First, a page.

A New and Accurate Method of Finding a Ship's Position at Sea, by Projection on Mercator's Chart ...: The Principles of the Method Being Fully Explained and Illustrated by Problems, Examples, and Plates, with Rules for Practice, and Examples from Actual Observation
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accurate assumed latitudes bearing body called centre chart circle correct corresponding curve dead reckoning declination determined diff difference of azimuth difference of longitude direction double altitudes earth's surface east or west elapsed equal altitude error of latitude error of longitude example extreme finding the apparent given gives greater Greenwich hour intersection known land latitude by dead less log rising longitude by chronometer manner mark mean azimuth meridian meridian observation method miles minutes moon motion namely Navigation noon noted observation parallel of equal parallel of latitude passes planets plate pole of illumination position practical problem projected proper reference respective resulting right angles rules sailed second observation ship shows side sphere straight line subtracted sun bears sun's taken tion true latitude tude turned usual watch
Page 47 - ... at about 10 AM an altitude of the sun was observed, and the Chronometer time noted ; but, having run so far without any observation, it was plain the Latitude by dead reckoning was liable to error, and could not be entirely relied on. Using, however, this Latitude, in finding the Longitude by Chronometer, it was found to put the ship 15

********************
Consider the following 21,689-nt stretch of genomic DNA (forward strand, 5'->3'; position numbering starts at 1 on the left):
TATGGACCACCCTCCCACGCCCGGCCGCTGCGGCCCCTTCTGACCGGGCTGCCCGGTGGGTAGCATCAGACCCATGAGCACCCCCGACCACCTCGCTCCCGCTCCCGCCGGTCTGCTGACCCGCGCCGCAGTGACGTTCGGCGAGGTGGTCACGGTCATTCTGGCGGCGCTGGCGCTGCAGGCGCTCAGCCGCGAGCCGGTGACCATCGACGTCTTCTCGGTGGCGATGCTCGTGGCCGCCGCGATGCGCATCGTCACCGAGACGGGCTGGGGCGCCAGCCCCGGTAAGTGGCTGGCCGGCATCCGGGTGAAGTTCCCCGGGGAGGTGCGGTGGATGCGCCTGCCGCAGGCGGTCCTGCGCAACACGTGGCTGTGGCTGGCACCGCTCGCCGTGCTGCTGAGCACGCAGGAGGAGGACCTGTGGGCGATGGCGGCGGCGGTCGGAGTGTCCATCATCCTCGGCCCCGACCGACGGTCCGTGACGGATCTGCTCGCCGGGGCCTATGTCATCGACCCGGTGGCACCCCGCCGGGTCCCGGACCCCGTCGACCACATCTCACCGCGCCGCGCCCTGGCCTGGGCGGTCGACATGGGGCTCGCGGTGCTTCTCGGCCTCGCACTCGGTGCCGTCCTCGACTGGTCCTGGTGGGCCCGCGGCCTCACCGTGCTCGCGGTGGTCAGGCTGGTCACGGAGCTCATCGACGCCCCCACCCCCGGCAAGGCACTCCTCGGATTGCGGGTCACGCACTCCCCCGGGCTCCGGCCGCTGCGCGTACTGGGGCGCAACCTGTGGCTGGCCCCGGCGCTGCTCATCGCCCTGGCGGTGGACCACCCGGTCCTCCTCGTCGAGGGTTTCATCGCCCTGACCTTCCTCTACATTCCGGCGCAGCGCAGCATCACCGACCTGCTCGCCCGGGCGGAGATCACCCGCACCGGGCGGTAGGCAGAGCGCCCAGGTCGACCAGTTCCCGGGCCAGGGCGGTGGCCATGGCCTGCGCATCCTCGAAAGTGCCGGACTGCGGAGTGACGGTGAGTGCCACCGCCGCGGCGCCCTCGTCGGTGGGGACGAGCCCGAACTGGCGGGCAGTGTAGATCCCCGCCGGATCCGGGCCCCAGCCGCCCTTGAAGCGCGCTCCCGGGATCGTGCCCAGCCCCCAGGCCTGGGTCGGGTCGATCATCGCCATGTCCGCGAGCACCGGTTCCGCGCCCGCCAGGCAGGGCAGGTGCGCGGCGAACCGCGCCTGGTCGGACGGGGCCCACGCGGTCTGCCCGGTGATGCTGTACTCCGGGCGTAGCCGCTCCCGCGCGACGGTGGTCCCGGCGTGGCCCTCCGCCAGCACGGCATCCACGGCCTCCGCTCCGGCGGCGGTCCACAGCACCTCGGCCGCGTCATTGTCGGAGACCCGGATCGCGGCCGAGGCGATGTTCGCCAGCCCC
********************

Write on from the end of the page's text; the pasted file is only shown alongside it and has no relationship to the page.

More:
Page 22 - , crosses the second Sumner line will be the position of the ship at the time of the second observation, and a, her position at the first observation.
Page 50 - A small circle of a sphere is one whose plane does not pass through the centre of the sphere, and consequently divides the sphere into two unequal parts.
Page 47 - N. of the dead reckoning; this also placed the ship still further ENE, and still 27 nautical miles further; these three positions were then seen to lie in the direction of Small's light. It then at once appeared, that the observed altitude must have happened at all the three points and at Small's...
Page 47 - Greenock, a series of heavy gales from the westward promised a quick passage; after passing the Azores the wind prevailed from the southward, with thick weather; after passing longitude 21° W. no observation was had until near the land, but soundings were had not far, as was supposed, from the bank. The weather was now more boisterous and very thick, and the wind still southerly; arriving about midnight, 17th December, within 40 miles, by dead reckoning, of Tuskar light, the wind hauled SE.
Page 3 - Naval Library and Institute,' Navy Yard, Boston, April 30th, 1843. I certify the above to be a true Copy of the Report, (Copy.) (Signed) W. WHELAN, Recording Secretary. Navy Yard, Boston, 9th May, 1843.
Page 47 - ... close to the wind and several tacks made to preserve her position as nearly as possible until daylight, when, nothing being in sight, she was kept on ENE. under short sail with heavy gales. At about 10 am an altitude of the sun was observed and the chronometer time noted; but, having run so far without...
Page 47 - December, within 40 miles, by dead reckoning, of Tusker light, the wind hauled SE true, making the Irish coast a lee shore; the ship was then kept close to the wind, and several tacks made to preserve her position as nearly as possible until daylight, when, nothing being in sight, she was kept on ENE under short sail with heavy gales. At about...